Research output: Contribution to journalArticle

Ainslie-Waldman, CE, Koh, WP, Jin, A, Yeoh, KG, Zhu, F, Wang, R, Yuan, JM & Butler, LM 2014, 'Coffee intake and gastric cancer risk: The Singapore Chinese health study', Cancer Epidemiology Biomarkers and Prevention, vol. 23, no. 4, pp. 638-647. https://doi.org/10.1158/1055-9965.EPI-13-0886
Ainslie-Waldman, Cheryl E. ; Koh, Woon Puay ; Jin, Aizhen ; Yeoh, Khay Guan ; Zhu, Feng ; Wang, Renwei ; Yuan, Jian Min ; Butler, Lesley M. / Coffee intake and gastric cancer risk : The Singapore Chinese health study. In: Cancer Epidemiology Biomarkers and Prevention. 2014 ; Vol. 23, No. 4. pp. 638-647.
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abstract = "Background: Despite experimental evidence showing chemopreventive effects of coffee-related compounds on gastric carcinogenesis, epidemiologic studies generally do not support coffee-gastric cancer associations. Observational data are lacking among high-risk populations with sufficient regular coffee consumption. Methods: We examined the association between caffeinated coffee intake and gastric cancer risk in a population-based cohort that enrolled 63,257 Chinese men and women ages 45 to 74 years between 1993 and 1998 in Singapore. Incident gastric cancer cases (n = 647) were identified after a mean follow-up of 14.7 years. Biomarkers of Helicobacter pylori (H. pylori) infection were measured in a subset of gastric cancer cases with blood collected before cancer diagnosis and their matched controls. Results: In the total cohort, daily versus nondaily coffee intake was associated with a statistically nonsignificant decrease in gastric cancer risk [HR = 0.85; 95{\%} confidence interval (CI), 0.69-1.04]. In women, the inverse association strengthened and reached statistical significance (HR = 0.63; 95{\%} CI, 0.46-0.87). In analyses restricted to never smokers and nondrinkers of alcohol, inverse associations strengthened in the total cohort (HR = 0.69; 95{\%} CI, 0.52-0.91) and in women (HR = 0.52; 95{\%} CI, 0.37-0.74). There was no coffee-gastric cancer risk association among men, regardless of smoking status or alcohol consumption. Similar results were observed in the nested case-control study after adjustment for H. pylori infection. Conclusion: Daily coffee consumption may reduce the risk of gastric cancer in high-risk populations, especially among women. Impact: Research aimed at identifying the compounds in coffee that may protect against gastric carcinogenesis is warranted.",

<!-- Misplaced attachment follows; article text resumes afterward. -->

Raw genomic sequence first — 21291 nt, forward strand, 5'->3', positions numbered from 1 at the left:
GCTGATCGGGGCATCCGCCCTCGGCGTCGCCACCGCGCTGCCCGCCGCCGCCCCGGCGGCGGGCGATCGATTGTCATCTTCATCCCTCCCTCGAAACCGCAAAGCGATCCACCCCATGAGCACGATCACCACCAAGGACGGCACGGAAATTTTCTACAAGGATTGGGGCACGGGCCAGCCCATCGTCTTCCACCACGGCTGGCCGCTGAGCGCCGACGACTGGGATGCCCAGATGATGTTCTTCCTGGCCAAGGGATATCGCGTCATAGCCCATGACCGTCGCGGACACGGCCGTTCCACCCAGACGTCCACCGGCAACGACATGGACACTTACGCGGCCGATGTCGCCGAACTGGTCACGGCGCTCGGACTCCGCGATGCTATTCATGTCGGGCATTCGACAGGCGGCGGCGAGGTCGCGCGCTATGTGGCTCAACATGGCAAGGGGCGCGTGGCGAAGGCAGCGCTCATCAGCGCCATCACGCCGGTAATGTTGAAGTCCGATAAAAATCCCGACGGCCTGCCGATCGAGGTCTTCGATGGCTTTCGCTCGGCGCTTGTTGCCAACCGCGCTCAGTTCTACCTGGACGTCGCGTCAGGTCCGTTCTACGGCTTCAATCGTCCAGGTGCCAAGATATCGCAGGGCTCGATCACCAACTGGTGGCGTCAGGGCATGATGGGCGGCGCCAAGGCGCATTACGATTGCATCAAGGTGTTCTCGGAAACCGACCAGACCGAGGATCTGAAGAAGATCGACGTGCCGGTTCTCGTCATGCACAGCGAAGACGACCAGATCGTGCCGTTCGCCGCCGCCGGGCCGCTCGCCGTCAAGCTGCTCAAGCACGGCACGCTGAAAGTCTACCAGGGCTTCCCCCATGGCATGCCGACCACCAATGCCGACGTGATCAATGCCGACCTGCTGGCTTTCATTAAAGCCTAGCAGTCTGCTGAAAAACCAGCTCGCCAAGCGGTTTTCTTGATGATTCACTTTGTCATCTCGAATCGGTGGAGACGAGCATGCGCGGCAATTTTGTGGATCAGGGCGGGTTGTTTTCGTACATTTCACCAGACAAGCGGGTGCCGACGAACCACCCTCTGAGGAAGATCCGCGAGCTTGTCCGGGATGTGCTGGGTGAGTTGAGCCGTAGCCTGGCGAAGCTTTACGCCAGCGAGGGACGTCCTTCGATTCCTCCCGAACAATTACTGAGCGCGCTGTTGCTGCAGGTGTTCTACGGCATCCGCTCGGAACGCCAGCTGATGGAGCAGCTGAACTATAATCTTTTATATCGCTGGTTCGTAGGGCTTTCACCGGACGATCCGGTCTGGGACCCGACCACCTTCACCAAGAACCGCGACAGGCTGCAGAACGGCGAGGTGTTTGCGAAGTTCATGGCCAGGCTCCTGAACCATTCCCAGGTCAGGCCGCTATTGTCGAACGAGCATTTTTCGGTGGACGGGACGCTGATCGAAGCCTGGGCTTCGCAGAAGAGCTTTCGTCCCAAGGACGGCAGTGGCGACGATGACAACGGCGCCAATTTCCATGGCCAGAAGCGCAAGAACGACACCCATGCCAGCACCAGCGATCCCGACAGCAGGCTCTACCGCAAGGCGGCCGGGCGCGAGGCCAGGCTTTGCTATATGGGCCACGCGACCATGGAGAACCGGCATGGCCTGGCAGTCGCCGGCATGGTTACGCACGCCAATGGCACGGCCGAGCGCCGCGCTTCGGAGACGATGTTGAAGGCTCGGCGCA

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AU - Zhu, Feng

AU - Wang, Renwei

AU - Yuan, Jian Min

AU - Butler, Lesley M.